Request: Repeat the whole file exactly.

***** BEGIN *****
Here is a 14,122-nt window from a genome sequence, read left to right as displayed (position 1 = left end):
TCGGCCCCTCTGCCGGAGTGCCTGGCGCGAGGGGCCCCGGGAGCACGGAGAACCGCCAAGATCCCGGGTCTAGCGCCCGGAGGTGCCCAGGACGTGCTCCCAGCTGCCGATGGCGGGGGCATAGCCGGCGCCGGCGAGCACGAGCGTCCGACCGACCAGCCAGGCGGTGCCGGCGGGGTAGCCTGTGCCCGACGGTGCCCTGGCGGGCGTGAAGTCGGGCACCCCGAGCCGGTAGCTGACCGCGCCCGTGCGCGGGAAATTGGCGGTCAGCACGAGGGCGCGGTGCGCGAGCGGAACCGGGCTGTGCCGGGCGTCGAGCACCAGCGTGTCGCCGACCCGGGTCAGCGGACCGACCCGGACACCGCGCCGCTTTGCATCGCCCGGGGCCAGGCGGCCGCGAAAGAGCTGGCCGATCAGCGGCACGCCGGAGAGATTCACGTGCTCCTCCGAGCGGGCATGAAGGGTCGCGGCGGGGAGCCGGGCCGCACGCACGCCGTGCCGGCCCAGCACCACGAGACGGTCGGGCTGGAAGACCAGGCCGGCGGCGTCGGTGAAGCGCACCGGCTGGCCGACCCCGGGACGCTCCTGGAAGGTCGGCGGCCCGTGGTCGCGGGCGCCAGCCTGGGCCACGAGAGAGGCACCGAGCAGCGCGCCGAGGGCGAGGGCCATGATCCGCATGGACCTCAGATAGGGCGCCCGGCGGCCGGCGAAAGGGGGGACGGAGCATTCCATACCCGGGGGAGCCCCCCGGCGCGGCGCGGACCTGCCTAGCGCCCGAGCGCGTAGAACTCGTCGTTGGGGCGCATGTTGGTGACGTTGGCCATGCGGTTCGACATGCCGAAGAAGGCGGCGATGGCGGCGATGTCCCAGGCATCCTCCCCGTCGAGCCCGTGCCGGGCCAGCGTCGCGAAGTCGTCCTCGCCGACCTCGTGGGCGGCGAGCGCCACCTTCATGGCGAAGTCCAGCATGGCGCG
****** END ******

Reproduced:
Here is a 14,122-nt window from a genome sequence, read left to right as displayed (position 1 = left end):
TCGGCCCCTCTGCCGGAGTGCCTGGCGCGAGGGGCCCCGGGAGCACGGAGAACCGCCAAGATCCCGGGTCTAGCGCCCGGAGGTGCCCAGGACGTGCTCCCAGCTGCCGATGGCGGGGGCATAGCCGGCGCCGGCGAGCACGAGCGTCCGACCGACCAGCCAGGCGGTGCCGGCGGGGTAGCCTGTGCCCGACGGTGCCCTGGCGGGCGTGAAGTCGGGCACCCCGAGCCGGTAGCTGACCGCGCCCGTGCGCGGGAAATTGGCGGTCAGCACGAGGGCGCGGTGCGCGAGCGGAACCGGGCTGTGCCGGGCGTCGAGCACCAGCGTGTCGCCGACCCGGGTCAGCGGACCGACCCGGACACCGCGCCGCTTTGCATCGCCCGGGGCCAGGCGGCCGCGAAAGAGCTGGCCGATCAGCGGCACGCCGGAGAGATTCACGTGCTCCTCCGAGCGGGCATGAAGGGTCGCGGCGGGGAGCCGGGCCGCACGCACGCCGTGCCGGCCCAGCACCACGAGACGGTCGGGCTGGAAGACCAGGCCGGCGGCGTCGGTGAAGCGCACCGGCTGGCCGACCCCGGGACGCTCCTGGAAGGTCGGCGGCCCGTGGTCGCGGGCGCCAGCCTGGGCCACGAGAGAGGCACCGAGCAGCGCGCCGAGGGCGAGGGCCATGATCCGCATGGACCTCAGATAGGGCGCCCGGCGGCCGGCGAAAGGGGGGACGGAGCATTCCATACCCGGGGGAGCCCCCCGGCGCGGCGCGGACCTGCCTAGCGCCCGAGCGCGTAGAACTCGTCGTTGGGGCGCATGTTGGTGACGTTGGCCATGCGGTTCGACATGCCGAAGAAGGCGGCGATGGCGGCGATGTCCCAGGCATCCTCCCCGTCGAGCCCGTGCCGGGCCAGCGTCGCGAAGTCGTCCTCGCCGACCTCGTGGGCGGCGAGCGCCACCTTCATGGCGAAGTCCAGCATGGCGCG